The 88 Constellations and their brightest stars

The 88 Constellations and their brightest stars

This article comes to you from our friend Mitch at, who, with his team, has been working on this project to create an infographic of the 88 Constellations and their brightest stars. It’s a biggie, so you’re going to want to view this on your desktop.

Mitch has kindly written a piece which accompanies the graphic, so keep scrolling to find out more.


Humankind has always been fascinated with the spectacular display of the Earth’s night sky. Using the stars, people imagined shapes and outlines that represented legends, myths, important figures, and more.

The first historical evidence of human observation of constellations were found on clay tablets in Mesopotamia (Modern day Iraq) dating back to 3000 B.C.E. but constellations are believed to have been a part of human culture around the world since long before recorded history. The zodiac constellations, which are still recognized today, became prominent around 400 B.C.E. but their exact origin is not known.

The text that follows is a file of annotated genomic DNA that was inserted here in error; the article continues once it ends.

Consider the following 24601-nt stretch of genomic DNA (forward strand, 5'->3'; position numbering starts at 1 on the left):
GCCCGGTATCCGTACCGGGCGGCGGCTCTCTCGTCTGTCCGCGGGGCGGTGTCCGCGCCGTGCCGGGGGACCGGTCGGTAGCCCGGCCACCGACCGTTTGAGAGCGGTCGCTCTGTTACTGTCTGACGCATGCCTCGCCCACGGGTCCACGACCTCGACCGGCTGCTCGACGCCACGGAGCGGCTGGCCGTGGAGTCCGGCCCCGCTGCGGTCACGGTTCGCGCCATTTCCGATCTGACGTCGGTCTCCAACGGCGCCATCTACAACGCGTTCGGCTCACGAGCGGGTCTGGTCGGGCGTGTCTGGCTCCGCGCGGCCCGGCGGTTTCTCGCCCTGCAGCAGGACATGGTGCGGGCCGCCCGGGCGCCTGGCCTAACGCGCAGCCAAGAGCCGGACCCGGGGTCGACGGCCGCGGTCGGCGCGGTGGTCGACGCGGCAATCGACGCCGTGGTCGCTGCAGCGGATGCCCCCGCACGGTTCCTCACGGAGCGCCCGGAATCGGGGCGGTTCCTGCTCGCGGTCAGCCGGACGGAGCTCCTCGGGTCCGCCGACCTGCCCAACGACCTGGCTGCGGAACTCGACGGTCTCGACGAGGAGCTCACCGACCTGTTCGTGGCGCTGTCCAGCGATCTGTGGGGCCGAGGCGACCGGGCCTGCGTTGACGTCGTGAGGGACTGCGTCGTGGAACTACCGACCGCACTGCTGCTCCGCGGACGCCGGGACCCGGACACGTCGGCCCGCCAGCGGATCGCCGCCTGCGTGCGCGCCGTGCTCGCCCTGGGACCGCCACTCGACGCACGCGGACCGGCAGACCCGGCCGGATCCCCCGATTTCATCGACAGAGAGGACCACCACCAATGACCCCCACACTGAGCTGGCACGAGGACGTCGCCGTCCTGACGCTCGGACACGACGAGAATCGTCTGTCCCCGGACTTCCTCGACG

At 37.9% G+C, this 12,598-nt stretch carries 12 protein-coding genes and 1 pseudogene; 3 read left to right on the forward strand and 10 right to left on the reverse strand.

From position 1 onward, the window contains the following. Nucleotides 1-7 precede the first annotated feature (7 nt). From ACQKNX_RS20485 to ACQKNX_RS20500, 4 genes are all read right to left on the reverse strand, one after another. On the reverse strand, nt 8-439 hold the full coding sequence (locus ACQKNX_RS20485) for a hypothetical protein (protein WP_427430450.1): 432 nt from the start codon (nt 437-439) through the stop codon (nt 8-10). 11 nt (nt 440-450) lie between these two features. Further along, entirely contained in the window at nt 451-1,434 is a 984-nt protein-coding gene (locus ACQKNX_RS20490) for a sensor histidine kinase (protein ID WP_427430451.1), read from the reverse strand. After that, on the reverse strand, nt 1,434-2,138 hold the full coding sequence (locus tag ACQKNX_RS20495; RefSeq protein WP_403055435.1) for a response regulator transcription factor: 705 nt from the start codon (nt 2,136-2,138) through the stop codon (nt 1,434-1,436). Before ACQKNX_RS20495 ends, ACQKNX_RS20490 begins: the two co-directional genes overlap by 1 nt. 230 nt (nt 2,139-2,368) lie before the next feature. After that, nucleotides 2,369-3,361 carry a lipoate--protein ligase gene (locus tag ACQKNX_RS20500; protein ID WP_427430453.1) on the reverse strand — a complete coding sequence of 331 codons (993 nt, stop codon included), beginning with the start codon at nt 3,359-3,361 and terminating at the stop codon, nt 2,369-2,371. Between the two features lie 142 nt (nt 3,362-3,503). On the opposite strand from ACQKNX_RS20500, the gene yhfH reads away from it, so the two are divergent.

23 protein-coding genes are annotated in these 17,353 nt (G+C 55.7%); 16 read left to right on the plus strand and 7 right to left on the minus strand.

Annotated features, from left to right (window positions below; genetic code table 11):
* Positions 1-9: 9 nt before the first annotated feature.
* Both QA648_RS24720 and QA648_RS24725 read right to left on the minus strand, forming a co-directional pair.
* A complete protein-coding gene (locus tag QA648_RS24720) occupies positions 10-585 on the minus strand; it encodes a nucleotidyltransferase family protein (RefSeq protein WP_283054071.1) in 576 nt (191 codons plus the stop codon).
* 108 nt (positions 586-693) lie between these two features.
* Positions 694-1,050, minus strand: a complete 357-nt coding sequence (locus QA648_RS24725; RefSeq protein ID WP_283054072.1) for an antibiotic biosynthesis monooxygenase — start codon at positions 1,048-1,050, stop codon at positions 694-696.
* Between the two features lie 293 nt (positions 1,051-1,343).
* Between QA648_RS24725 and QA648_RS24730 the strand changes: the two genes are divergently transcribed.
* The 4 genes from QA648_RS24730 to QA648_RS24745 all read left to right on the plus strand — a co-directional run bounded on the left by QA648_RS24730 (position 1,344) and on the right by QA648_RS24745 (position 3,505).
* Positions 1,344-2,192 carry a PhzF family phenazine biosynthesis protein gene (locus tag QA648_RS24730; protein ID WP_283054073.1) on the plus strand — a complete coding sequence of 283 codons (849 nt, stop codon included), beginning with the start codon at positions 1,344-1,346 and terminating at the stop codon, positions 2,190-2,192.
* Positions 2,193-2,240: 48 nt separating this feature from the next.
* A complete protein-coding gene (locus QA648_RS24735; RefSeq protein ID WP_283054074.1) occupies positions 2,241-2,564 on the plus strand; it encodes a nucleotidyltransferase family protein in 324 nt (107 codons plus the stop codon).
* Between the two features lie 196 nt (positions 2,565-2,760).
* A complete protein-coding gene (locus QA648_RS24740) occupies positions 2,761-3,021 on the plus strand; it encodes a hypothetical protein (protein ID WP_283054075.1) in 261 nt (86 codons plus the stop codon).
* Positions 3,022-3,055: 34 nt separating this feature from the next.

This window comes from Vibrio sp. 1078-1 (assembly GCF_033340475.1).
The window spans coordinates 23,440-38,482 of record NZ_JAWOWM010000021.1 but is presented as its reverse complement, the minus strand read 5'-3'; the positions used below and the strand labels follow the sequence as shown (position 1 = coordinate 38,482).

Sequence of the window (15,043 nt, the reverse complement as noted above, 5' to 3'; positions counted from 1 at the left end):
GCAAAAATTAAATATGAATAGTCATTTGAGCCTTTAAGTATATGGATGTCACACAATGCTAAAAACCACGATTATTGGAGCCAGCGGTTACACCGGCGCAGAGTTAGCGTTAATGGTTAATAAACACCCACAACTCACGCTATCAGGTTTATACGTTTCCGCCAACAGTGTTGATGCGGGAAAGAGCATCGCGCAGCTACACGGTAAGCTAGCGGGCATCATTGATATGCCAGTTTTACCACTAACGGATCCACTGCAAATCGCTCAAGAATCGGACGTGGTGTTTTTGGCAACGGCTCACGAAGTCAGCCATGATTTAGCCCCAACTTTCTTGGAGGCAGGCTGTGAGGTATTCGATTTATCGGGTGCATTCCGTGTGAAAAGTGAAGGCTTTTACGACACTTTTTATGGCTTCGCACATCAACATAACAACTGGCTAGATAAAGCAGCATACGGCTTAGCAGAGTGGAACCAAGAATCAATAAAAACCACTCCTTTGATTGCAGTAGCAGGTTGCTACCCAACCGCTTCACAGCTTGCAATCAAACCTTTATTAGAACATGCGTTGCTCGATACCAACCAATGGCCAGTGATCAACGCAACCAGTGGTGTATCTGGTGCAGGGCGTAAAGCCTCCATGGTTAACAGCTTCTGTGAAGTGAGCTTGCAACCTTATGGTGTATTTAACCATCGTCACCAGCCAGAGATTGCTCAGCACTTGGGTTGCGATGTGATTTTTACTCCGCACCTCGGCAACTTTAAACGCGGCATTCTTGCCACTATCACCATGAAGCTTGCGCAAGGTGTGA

Since 1928, there are 88 formally accepted IAU constellations with connected boundaries combining to fill 100% of the sky. This infographic from the team at Sleepopolis examines all 88 from a historical and astronomical perspective. For the history buffs, the infographic provides the meaning and mythology behind every constellation as well as when they first originated in human history.

Some have been observed since ancient times while others originated as recently as the mid 18th century when they were named by French astronomer Nicolas Louis de Lacaille. For the amateur astronomers, included are the percentage of the night sky they fill, the month and hemisphere in which they are best to observe, and the brightest star in each constellation.